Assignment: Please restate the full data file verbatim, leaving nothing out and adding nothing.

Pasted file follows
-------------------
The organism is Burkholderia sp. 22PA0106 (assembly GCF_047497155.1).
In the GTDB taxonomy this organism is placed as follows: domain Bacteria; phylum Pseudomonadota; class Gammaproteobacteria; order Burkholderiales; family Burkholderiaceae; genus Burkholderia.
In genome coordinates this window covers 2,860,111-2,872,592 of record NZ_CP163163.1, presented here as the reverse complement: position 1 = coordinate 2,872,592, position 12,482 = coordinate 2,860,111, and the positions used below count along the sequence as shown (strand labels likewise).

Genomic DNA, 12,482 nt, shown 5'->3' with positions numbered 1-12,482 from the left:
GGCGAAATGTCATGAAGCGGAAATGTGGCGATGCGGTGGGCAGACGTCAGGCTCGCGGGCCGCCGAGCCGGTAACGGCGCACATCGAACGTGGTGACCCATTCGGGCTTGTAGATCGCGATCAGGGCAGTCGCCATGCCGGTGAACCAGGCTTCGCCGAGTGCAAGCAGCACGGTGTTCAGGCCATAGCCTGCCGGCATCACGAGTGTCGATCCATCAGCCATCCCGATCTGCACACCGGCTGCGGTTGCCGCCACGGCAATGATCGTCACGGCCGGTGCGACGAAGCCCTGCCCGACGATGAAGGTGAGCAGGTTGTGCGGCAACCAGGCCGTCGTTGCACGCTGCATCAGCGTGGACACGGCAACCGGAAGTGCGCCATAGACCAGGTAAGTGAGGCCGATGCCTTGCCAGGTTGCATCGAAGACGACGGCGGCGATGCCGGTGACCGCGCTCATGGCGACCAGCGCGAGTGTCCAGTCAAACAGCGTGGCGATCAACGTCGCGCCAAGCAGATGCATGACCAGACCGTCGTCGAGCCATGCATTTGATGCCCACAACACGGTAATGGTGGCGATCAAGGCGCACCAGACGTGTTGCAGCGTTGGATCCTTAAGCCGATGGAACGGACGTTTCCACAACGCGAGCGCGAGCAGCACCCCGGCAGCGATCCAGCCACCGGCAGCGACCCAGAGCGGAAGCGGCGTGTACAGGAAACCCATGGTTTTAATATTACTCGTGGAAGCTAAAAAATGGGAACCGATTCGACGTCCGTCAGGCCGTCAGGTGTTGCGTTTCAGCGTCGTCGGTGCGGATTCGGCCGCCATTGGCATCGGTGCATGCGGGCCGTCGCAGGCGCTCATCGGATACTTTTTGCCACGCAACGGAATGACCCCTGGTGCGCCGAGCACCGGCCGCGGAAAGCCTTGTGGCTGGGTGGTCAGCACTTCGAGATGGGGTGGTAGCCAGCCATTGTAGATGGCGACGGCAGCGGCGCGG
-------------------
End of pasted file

The organism is Burkholderia sp. 22PA0106 (assembly GCF_047497155.1).
In the GTDB taxonomy this organism is placed as follows: domain Bacteria; phylum Pseudomonadota; class Gammaproteobacteria; order Burkholderiales; family Burkholderiaceae; genus Burkholderia.
In genome coordinates this window covers 2,860,111-2,872,592 of record NZ_CP163163.1, presented here as the reverse complement: position 1 = coordinate 2,872,592, position 12,482 = coordinate 2,860,111, and the positions used below count along the sequence as shown (strand labels likewise).

Genomic DNA, 12,482 nt, shown 5'->3' with positions numbered 1-12,482 from the left:
GGCGAAATGTCATGAAGCGGAAATGTGGCGATGCGGTGGGCAGACGTCAGGCTCGCGGGCCGCCGAGCCGGTAACGGCGCACATCGAACGTGGTGACCCATTCGGGCTTGTAGATCGCGATCAGGGCAGTCGCCATGCCGGTGAACCAGGCTTCGCCGAGTGCAAGCAGCACGGTGTTCAGGCCATAGCCTGCCGGCATCACGAGTGTCGATCCATCAGCCATCCCGATCTGCACACCGGCTGCGGTTGCCGCCACGGCAATGATCGTCACGGCCGGTGCGACGAAGCCCTGCCCGACGATGAAGGTGAGCAGGTTGTGCGGCAACCAGGCCGTCGTTGCACGCTGCATCAGCGTGGACACGGCAACCGGAAGTGCGCCATAGACCAGGTAAGTGAGGCCGATGCCTTGCCAGGTTGCATCGAAGACGACGGCGGCGATGCCGGTGACCGCGCTCATGGCGACCAGCGCGAGTGTCCAGTCAAACAGCGTGGCGATCAACGTCGCGCCAAGCAGATGCATGACCAGACCGTCGTCGAGCCATGCATTTGATGCCCACAACACGGTAATGGTGGCGATCAAGGCGCACCAGACGTGTTGCAGCGTTGGATCCTTAAGCCGATGGAACGGACGTTTCCACAACGCGAGCGCGAGCAGCACCCCGGCAGCGATCCAGCCACCGGCAGCGACCCAGAGCGGAAGCGGCGTGTACAGGAAACCCATGGTTTTAATATTACTCGTGGAAGCTAAAAAATGGGAACCGATTCGACGTCCGTCAGGCCGTCAGGTGTTGCGTTTCAGCGTCGTCGGTGCGGATTCGGCCGCCATTGGCATCGGTGCATGCGGGCCGTCGCAGGCGCTCATCGGATACTTTTTGCCACGCAACGGAATGACCCCTGGTGCGCCGAGCACCGGCCGCGGAAAGCCTTGTGGCTGGGTGGTCAGCACTTCGAGATGGGGTGGTAGCCAGCCATTGTAGATGGCGACGGCAGCGGCGCGG